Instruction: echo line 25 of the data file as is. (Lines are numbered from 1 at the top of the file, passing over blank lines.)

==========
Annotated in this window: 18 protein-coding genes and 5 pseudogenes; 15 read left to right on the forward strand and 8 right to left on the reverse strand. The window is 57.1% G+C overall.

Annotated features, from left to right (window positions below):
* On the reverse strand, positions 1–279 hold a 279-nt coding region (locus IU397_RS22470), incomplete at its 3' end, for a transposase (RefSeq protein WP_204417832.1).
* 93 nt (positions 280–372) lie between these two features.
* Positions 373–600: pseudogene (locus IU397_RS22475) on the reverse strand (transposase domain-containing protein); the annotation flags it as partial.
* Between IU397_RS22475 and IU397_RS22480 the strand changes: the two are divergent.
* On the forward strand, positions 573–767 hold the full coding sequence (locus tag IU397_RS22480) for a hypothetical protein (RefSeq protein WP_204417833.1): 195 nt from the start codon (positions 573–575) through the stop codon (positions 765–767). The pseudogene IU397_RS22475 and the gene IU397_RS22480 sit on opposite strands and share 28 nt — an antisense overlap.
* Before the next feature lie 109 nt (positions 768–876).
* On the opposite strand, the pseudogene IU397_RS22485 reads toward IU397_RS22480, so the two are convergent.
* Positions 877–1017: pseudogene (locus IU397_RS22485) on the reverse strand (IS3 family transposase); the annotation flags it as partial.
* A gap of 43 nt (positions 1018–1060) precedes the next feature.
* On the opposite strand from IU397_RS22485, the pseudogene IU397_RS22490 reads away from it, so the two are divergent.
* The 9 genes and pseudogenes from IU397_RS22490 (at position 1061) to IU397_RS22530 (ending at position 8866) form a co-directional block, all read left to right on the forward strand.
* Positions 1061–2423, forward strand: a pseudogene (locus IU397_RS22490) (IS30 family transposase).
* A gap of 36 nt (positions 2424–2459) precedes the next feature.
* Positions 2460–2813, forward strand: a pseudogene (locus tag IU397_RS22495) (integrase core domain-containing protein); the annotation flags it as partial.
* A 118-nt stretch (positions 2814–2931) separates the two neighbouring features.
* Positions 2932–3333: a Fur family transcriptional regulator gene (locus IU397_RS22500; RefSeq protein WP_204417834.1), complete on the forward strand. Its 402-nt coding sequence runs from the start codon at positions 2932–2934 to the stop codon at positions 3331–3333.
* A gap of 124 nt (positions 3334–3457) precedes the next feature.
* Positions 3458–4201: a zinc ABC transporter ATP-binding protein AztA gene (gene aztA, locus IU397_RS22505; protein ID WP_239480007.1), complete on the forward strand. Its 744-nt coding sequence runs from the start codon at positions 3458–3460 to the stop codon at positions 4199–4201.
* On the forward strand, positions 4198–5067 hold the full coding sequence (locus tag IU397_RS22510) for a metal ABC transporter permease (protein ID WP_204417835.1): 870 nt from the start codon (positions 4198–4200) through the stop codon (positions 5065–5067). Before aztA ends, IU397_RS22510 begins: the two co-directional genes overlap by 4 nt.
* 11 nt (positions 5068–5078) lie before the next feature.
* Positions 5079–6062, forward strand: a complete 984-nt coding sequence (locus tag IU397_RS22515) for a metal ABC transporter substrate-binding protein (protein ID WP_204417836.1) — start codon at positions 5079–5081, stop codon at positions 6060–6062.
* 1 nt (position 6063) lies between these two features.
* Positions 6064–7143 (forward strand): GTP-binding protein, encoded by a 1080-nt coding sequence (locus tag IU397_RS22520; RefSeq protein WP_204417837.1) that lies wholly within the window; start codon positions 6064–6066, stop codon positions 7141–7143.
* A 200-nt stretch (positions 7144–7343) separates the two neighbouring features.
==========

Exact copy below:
* Positions 6064–7143 (forward strand): GTP-binding protein, encoded by a 1080-nt coding sequence (locus tag IU397_RS22520; RefSeq protein WP_204417837.1) that lies wholly within the window; start codon positions 6064–6066, stop codon positions 7141–7143.